Good luck! :)

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My youngest dd decided to go to public high school. We were very relaxed in our homeschooling. The kids used an accredited online high school, took only a few classes at a time, and worked at their own pace. She insisted on starting her freshman year like all other freshman and didn't even transfer her earned credits towards public school. So she basically started over. To be honest, I was so nervous about her making what I considered to be a most drastic transition that I broke out into hives and had to be put on medication. It was awful! She proved me wrong and then some. Not only did she transition beautifully into such a busy, structured environment, she maintained a high GPA throughout all 4 years. It really didn't take her long to get into the groove of the experience. Her two biggest challenges were learning to take notes, something she had never done before, and learning to write on demand such as essays in classes. I must admit I was surprised she seemed as well prepared as she was. I didn't think I did that great a job of homeschooling.

 

She's now attending a university I honestly don't think she'd be in if she had homeschooled. Public school did a whole lot more for her than I was able to do for her. It was a great fit and I'm super glad she made the decision.

 

Good luck!

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I agree that if you have not already done so, go check out the school closer to your work. They might offer more than you think. Having you mom more with less stress is also important.

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What makes the other school districts so bad? 

If the other districts are just lacking in curricula, you could always supplement that at home.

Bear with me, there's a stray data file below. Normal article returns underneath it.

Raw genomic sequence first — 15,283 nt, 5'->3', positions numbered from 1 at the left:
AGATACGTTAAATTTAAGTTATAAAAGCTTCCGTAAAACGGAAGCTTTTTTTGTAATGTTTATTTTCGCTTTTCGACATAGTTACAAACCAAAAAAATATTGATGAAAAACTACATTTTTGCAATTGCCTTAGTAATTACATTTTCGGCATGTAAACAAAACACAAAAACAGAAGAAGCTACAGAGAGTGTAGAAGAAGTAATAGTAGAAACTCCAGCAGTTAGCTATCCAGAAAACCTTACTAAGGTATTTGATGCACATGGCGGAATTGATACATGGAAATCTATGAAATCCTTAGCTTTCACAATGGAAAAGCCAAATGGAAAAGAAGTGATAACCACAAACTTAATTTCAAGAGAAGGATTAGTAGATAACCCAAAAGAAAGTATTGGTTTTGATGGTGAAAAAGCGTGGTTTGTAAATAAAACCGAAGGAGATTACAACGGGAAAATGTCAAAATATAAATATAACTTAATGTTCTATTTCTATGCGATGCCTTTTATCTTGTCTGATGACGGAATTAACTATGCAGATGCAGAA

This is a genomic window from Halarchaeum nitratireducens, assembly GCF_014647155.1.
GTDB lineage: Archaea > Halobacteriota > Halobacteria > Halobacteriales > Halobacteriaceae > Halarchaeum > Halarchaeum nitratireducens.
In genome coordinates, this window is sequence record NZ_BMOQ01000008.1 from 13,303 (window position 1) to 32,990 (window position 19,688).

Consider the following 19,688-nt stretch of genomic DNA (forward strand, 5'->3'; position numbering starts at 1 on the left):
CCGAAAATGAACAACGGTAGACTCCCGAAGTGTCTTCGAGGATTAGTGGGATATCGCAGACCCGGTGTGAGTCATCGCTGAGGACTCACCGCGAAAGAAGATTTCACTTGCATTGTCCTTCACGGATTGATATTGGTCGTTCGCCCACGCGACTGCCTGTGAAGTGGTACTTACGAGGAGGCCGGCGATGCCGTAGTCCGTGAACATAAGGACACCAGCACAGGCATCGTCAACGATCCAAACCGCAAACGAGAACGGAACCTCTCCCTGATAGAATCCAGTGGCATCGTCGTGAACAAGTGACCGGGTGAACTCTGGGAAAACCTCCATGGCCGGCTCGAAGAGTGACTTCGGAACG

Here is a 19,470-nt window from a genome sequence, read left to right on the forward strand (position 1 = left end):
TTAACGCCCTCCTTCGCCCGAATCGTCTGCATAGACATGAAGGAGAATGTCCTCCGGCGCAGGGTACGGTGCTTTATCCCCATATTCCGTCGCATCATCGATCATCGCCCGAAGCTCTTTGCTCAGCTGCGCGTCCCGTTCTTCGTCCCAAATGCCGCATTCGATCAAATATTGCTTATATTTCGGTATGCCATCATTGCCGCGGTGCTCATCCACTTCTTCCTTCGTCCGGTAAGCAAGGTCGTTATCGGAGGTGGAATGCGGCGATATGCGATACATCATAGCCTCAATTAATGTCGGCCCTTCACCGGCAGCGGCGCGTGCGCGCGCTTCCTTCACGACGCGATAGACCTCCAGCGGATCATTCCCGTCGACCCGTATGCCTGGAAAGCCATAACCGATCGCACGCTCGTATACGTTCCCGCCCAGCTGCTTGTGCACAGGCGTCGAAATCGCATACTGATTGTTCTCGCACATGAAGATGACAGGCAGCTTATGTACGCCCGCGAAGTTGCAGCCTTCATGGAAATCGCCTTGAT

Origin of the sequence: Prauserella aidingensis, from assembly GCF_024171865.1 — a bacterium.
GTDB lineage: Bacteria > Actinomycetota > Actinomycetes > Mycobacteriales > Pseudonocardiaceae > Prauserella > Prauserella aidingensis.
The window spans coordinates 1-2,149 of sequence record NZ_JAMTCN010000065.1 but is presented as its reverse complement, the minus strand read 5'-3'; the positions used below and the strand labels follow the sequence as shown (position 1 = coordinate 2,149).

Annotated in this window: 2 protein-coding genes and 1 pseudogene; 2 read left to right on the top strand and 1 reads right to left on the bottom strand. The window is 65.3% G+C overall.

I would move closer to the job since you do not like where you are and the commute is eating up a lot of your time.  Multiply the 2 hour commute by all the years your kids potentially may be in school.  That's a lot of life spent in a car.

 

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I can only tell you what we did, I can't really give advice.

 

Our plan was to move this past summer. I wanted to move into the city where DH and I both would be working, and where oldest went to CC. I then planned to put the kids in school where we were moving to.

 

The move did not happen. I still commute rather far.

 

However, it was a choice on our part. The schools we are currently zoned for are better overall then the city schools and they are smaller.

 

Thankfully I got a job that starts at 6:45, so the commute isn't that bad, hardly any traffic.

 

We just make it work.

 

My youngest is currently 7th grade. We have decided not to move for 6 years min., to allow him to graduate high school. This is his first year not homeschooling and he is really loving school.

 

The only thing I would say, and you know your child best, but I would never say that if you have a miserable time your first couple of months that you are stuck for an entire year. I certainly wouldn't stay in a miserable job for a full year if it was awful, so I wouldn't make my kid stick it out either, but that is your call.

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What makes the other school districts so bad? 

If the other districts are just lacking in curricula, you could always supplement that at home.

I would move closer to the job since you do not like where you are and the commute is eating up a lot of your time.  Multiply the 2 hour commute by all the years your kids potentially may be in school.  That's a lot of life spent in a car.

 

It is *extremely* difficult to afterschool in high school.  They just have too much going on.  The only way I've found to do it is to piggyback on existing homework.  So, for example, my son's math teacher does not give adequate feedback on homework, so I make sure he has done all the problems correctly and that he understands everything.  I have also used this approach with writing assignments when my children have had teachers that don't actually teach writing (which seems to be most of them).